Edmonton

Indigenous construction training program receives $1.9 million from province

The Alberta government announced Tuesday it will provide more funding to a NorQuest College centre that matches Indigenous people with construction-related jobs.

The funding is going to two Alberta Indigenous Construction Career Centres, including one at NorQuest College

Minister of Labour Christina Gray announced $1.9 million in funding for the Alberta Indigenous Construction Career Centres at NorQuest College in Edmonton and Bow Valley College in Calgary. (CBC )

The Alberta government announced Tuesday it will provide more funding to a NorQuest College centre that matches Indigenous people with construction-related jobs.

In front of more than 100 people outside NorQuest College in Edmonton, Minister of Labour Christina Gray said the province will provide $1.9 million over two years to the Alberta Indigenous Construction Career Centres (AICCC) at NorQuest College and Bow Valley College in Calgary.

The centres connect unemployed Indigenous people with employers like JV Driver Projects Inc., ATCO Gas and Syncrude, which are hiring for construction projects.

The jobs span everything from general labour, to road construction and safety management.

Gray said the centres hope to help 1,700 people in the next two years find employment.

"Indigenous people are hard-working, entrepreneurial and important contributors to Alberta's economy," Gray said in a statement Monday.

"This additional investment will improve access to training opportunities and help more Indigenous people find good jobs in a key industry."

The unemployment rate for those who identify as First Nations people in Alberta was 12.1 per cent in January 2017, nearly twice the national unemployment average of 6.3 per cent measured in June 2017, according to Statistics Canada.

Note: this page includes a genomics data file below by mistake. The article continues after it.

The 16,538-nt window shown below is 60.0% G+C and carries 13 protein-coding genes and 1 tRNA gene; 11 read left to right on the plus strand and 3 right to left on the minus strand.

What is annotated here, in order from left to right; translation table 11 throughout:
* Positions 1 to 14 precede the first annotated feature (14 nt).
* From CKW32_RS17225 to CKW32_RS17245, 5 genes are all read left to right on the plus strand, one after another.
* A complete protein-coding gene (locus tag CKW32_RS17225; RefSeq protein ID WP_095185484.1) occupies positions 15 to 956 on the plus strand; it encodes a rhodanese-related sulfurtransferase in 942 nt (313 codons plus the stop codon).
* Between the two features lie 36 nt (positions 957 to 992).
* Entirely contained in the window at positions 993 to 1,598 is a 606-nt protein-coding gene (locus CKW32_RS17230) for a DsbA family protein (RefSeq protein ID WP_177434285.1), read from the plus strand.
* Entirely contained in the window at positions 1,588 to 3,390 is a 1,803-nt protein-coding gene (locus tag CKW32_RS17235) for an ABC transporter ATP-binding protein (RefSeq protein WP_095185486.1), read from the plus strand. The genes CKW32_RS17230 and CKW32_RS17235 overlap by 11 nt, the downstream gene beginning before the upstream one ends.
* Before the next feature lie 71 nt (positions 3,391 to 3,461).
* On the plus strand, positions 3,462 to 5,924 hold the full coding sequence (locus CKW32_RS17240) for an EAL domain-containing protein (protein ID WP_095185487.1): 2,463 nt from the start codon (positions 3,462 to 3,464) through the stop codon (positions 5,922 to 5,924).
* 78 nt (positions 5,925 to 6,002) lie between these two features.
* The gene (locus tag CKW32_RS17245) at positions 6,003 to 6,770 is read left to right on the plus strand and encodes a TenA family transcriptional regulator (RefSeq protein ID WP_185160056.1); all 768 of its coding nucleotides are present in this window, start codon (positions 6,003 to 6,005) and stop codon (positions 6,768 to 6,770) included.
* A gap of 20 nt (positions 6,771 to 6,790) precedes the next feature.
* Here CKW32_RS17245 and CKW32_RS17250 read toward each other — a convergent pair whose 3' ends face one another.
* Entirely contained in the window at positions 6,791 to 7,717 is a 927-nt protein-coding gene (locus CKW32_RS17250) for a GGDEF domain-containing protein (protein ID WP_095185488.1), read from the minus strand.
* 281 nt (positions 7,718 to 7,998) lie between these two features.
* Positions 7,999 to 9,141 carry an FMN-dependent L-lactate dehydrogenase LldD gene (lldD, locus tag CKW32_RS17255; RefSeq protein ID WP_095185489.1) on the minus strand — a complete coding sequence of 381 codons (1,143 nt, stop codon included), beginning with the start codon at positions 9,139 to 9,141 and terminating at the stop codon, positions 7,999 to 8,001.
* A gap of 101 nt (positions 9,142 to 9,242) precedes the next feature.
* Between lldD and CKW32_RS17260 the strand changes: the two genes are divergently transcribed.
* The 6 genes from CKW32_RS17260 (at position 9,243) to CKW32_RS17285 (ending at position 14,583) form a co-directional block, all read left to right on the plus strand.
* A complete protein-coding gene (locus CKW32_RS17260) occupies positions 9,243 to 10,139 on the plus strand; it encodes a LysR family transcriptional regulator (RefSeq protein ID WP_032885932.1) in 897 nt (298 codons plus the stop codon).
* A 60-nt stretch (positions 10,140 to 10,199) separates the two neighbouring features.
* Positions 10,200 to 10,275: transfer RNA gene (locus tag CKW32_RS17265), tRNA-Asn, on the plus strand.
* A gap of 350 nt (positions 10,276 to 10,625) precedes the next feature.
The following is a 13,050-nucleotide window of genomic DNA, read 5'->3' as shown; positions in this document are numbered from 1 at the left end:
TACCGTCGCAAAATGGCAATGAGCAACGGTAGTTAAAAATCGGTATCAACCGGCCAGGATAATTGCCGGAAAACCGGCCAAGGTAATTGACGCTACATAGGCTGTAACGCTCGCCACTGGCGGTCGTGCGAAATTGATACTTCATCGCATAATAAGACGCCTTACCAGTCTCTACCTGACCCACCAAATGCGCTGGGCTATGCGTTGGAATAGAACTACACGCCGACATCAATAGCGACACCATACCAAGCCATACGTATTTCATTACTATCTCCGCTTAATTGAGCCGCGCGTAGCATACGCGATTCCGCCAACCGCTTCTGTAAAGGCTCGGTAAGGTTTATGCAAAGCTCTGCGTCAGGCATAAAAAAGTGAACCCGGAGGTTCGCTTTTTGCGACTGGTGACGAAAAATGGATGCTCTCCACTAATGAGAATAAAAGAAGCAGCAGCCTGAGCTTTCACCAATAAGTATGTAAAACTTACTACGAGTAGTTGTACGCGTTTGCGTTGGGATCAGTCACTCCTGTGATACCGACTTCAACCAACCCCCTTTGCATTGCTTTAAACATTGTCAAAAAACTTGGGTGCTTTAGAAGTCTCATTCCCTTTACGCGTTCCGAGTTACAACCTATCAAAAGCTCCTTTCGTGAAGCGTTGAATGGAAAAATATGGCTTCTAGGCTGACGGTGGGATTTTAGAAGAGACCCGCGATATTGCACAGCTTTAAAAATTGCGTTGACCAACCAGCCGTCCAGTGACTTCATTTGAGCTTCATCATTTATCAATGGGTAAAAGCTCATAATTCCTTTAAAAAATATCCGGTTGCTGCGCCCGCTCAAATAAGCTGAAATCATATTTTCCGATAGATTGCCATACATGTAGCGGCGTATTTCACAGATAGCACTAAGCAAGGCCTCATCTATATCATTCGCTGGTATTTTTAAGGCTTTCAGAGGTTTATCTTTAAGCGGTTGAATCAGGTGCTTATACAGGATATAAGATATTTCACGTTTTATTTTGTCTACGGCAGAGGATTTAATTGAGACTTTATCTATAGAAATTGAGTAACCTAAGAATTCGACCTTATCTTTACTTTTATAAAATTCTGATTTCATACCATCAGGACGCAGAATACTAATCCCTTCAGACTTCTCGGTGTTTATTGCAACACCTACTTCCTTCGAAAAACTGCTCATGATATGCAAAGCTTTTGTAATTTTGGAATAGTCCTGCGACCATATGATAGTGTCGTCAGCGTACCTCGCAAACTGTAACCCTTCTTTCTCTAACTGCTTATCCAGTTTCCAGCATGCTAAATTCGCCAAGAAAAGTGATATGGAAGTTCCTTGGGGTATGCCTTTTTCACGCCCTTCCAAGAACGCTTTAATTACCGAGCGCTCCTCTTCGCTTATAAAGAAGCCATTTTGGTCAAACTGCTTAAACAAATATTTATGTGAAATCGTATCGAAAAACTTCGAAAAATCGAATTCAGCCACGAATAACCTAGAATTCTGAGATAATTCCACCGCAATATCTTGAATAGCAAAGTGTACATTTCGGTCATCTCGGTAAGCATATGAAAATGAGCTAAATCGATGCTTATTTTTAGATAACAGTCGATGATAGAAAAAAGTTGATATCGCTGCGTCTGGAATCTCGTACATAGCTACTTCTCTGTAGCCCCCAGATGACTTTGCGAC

'The need is there'

The NorQuest centre started off as a pilot project in 2015. Called the Aboriginal Training to Employment Program (ATEP), it was intended to connect, train and coach 300 Indigenous people for employment.

But the demand was much higher, with 1,900 people coming through the centre's doors in the last two years, said Gray. Two out of three were matched with a jobs appropriate to their skills.

"The need is there," NorQuest president Jodi Abbott said. "I think it says something about the college, that we create the right environment and take away as many barriers as we possibly can."

'This is opening doors for me'

Beth Sunshine, 50, is taking a week-long security officer training course through the AICCC. She left the job market five years ago to take care of her family.

She said her dream job is to work as a security officer in the oil field.

"This is opening doors for me to get to that next step," she said.

The NorQuest centre also provides benefits to employers looking to hire Indigenous workers, including an interactive database of workers, employee recommendations and tips on including Indigenous policies in the workplace.

Abbott said the centre works as an important symbol of reconciliation between Indigenous and non-Indigenous workers.

"We work with industry partners to enhance understanding … and when you do that, you will have more success," she said.